Growing Hops

Two things I have learnt about writing a blog since I created it; It’s much harder to write properly than you’d imagine, and it takes up much more time than you expect it to! At the moment I’ve maybe five or six topics I want to post about, and as the time needed to complete a brew day write up is proving elusive I am going to fill the gap with a run of shorter posts, the first of which will be about my experiment growing my own hops.

Hop plants (Humulus lupulus for all you Latin speakers!) are a rough twining vine that can grow up to 25ft tall. The Female plant is the one that produces flowers in the form of cones and these are the parts of the plant that are used in brewing. The Hops themselves are generally between 2 cm and 6 cm long, a light yellow/green and papery in feel. Harvest time is September and each fully matured plant will produce up to 2kg of dried flowers.

I decided to grow three different hops; Target (Bittering), East Kent Golding (Aroma) and Bramling Cross (Aroma), if the growing season was successful I would hopefully then have enough hops to make (at least) one complete batch of beer! The common limitation with growing Hops at home is space, and as I don’t have the room for three 16 foot tall vines in my back garden I opted to plant my Hops in pots. This should limit their maximum size as they won’t be able to fully establish the root system, and will also allow them to be moved about the garden for the optimal sun-hours! Ultimately I decided that if I could get 500g of Hops from each vine once established then it would be deemed a success! The Hops were ordered from Willingham Nurseries (see my useful links tab) in October 2012 and planted immediately in large (50cm+) pots in the garden. The Hops ideally needed to experience winter in order to prompt them for new growth in the new year.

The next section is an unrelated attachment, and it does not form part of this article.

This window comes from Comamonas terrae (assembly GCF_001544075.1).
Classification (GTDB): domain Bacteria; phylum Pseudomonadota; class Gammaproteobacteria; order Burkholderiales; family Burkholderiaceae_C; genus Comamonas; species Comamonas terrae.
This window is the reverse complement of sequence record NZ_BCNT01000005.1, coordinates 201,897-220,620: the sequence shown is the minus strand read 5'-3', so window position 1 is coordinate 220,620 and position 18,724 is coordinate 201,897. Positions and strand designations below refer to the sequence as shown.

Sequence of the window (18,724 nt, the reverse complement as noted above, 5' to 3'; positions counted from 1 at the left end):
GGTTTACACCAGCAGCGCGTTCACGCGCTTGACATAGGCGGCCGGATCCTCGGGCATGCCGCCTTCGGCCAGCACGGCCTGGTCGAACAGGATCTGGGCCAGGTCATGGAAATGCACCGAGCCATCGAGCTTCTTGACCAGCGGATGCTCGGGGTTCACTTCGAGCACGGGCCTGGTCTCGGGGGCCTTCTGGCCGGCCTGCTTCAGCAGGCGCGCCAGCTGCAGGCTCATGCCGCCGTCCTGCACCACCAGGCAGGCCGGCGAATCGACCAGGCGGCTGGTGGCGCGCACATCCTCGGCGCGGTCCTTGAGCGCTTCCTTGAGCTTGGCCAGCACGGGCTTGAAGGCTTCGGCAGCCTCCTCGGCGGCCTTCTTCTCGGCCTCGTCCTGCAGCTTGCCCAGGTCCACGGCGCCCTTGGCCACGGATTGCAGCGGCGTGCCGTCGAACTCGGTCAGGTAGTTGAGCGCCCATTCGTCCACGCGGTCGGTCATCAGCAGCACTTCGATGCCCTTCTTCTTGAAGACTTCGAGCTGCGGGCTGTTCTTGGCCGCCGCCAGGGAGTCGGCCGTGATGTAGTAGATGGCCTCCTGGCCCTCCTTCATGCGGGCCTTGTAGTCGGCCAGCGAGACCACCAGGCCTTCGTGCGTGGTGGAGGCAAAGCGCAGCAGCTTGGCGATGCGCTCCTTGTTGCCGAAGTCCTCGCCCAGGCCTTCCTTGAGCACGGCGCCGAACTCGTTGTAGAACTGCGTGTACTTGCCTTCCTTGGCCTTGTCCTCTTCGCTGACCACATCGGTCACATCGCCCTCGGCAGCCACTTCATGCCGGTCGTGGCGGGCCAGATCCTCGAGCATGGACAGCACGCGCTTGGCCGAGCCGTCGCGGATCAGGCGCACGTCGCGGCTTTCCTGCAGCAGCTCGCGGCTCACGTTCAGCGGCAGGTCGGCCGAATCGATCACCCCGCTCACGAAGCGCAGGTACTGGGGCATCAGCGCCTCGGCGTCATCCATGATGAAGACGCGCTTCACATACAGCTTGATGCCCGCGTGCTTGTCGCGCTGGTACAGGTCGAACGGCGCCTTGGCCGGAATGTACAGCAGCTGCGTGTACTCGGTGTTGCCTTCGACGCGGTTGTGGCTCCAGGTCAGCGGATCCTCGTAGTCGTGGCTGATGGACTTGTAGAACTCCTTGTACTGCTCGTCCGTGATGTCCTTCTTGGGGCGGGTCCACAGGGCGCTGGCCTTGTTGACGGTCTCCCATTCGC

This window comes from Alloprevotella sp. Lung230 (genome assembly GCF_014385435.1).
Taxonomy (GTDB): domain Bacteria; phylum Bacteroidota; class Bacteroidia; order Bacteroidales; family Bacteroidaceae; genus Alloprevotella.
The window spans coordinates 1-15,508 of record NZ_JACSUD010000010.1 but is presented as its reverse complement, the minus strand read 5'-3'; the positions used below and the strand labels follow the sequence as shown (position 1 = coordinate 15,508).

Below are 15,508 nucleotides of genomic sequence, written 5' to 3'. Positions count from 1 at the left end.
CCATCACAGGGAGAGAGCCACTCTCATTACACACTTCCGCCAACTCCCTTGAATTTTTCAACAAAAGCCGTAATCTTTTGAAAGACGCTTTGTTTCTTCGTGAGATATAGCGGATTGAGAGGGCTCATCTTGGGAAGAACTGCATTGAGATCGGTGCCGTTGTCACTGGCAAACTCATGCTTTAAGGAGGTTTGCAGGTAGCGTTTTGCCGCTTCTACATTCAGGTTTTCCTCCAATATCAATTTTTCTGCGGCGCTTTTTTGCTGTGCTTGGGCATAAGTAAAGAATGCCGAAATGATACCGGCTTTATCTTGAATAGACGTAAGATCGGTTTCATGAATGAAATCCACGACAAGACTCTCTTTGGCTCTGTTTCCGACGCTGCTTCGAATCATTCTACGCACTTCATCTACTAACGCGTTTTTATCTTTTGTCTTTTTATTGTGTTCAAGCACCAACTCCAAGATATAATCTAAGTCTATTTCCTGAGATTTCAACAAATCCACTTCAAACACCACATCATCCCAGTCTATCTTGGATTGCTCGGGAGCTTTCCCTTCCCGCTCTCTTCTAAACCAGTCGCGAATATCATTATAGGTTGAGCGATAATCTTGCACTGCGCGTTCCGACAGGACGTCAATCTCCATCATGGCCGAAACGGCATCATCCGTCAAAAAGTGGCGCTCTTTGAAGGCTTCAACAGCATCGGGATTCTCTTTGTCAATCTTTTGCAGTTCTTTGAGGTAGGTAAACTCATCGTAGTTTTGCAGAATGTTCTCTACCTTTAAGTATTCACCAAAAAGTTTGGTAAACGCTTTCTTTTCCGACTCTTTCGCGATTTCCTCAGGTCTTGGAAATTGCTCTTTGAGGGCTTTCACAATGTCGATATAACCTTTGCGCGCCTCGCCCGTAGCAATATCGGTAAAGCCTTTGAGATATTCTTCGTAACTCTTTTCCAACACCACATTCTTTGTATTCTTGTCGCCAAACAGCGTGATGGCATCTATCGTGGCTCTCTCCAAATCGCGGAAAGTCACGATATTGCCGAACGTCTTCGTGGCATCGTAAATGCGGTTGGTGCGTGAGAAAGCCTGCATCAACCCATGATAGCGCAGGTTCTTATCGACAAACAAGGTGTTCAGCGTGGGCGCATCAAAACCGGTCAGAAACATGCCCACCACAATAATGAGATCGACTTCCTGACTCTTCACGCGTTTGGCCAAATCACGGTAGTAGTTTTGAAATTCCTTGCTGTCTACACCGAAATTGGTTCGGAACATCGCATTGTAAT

A fairly starhizome-photondard looking Hop Rhizome. You can just about see the new shoots which will form the vines.

IMG_0363Planting complete. Yes, for some reason that made sense at the time I planted these in the dark!

IMG_0450 IMG_0449 IMG_0448

Here we have the Bramling Cross (left), East Kent Goldings (centre) and Target (right) as they were on April 15th. All three going nicely, looking forward to summer!

I’ll continue to update this post through the season with pictures of their progress!

One thought on “Growing Hops

  1. One month of growth and the hops look like this! The largest two vines are around 2ft in length, and are being trained on support wires in a spiral around the canes.

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